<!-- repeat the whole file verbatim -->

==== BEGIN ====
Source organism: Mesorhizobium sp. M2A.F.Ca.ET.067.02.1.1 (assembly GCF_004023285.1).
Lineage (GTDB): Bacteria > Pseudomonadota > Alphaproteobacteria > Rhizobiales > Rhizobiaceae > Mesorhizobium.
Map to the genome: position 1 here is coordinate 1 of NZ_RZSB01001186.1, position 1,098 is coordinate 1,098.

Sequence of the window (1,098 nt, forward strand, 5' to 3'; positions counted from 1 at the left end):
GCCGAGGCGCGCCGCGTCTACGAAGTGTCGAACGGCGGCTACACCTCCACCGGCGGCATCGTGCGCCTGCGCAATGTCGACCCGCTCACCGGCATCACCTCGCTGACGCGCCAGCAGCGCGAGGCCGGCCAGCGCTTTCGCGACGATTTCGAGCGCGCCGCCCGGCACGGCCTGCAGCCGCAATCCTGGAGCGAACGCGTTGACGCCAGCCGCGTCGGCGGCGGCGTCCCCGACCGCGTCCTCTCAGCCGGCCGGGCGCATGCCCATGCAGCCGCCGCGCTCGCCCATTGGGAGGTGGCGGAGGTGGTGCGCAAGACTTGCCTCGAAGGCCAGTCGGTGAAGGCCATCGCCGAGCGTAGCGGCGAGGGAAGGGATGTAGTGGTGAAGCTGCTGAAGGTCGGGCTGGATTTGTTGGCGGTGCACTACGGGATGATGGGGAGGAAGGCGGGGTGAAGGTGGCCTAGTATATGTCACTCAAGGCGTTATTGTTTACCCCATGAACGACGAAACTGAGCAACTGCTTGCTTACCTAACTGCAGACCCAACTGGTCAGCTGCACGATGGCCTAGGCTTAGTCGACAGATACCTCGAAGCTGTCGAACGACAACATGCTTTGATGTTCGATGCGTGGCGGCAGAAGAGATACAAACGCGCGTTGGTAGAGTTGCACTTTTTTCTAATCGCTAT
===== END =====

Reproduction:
Source organism: Mesorhizobium sp. M2A.F.Ca.ET.067.02.1.1 (assembly GCF_004023285.1).
Lineage (GTDB): Bacteria > Pseudomonadota > Alphaproteobacteria > Rhizobiales > Rhizobiaceae > Mesorhizobium.
Map to the genome: position 1 here is coordinate 1 of NZ_RZSB01001186.1, position 1,098 is coordinate 1,098.

Sequence of the window (1,098 nt, forward strand, 5' to 3'; positions counted from 1 at the left end):
GCCGAGGCGCGCCGCGTCTACGAAGTGTCGAACGGCGGCTACACCTCCACCGGCGGCATCGTGCGCCTGCGCAATGTCGACCCGCTCACCGGCATCACCTCGCTGACGCGCCAGCAGCGCGAGGCCGGCCAGCGCTTTCGCGACGATTTCGAGCGCGCCGCCCGGCACGGCCTGCAGCCGCAATCCTGGAGCGAACGCGTTGACGCCAGCCGCGTCGGCGGCGGCGTCCCCGACCGCGTCCTCTCAGCCGGCCGGGCGCATGCCCATGCAGCCGCCGCGCTCGCCCATTGGGAGGTGGCGGAGGTGGTGCGCAAGACTTGCCTCGAAGGCCAGTCGGTGAAGGCCATCGCCGAGCGTAGCGGCGAGGGAAGGGATGTAGTGGTGAAGCTGCTGAAGGTCGGGCTGGATTTGTTGGCGGTGCACTACGGGATGATGGGGAGGAAGGCGGGGTGAAGGTGGCCTAGTATATGTCACTCAAGGCGTTATTGTTTACCCCATGAACGACGAAACTGAGCAACTGCTTGCTTACCTAACTGCAGACCCAACTGGTCAGCTGCACGATGGCCTAGGCTTAGTCGACAGATACCTCGAAGCTGTCGAACGACAACATGCTTTGATGTTCGATGCGTGGCGGCAGAAGAGATACAAACGCGCGTTGGTAGAGTTGCACTTTTTTCTAATCGCTAT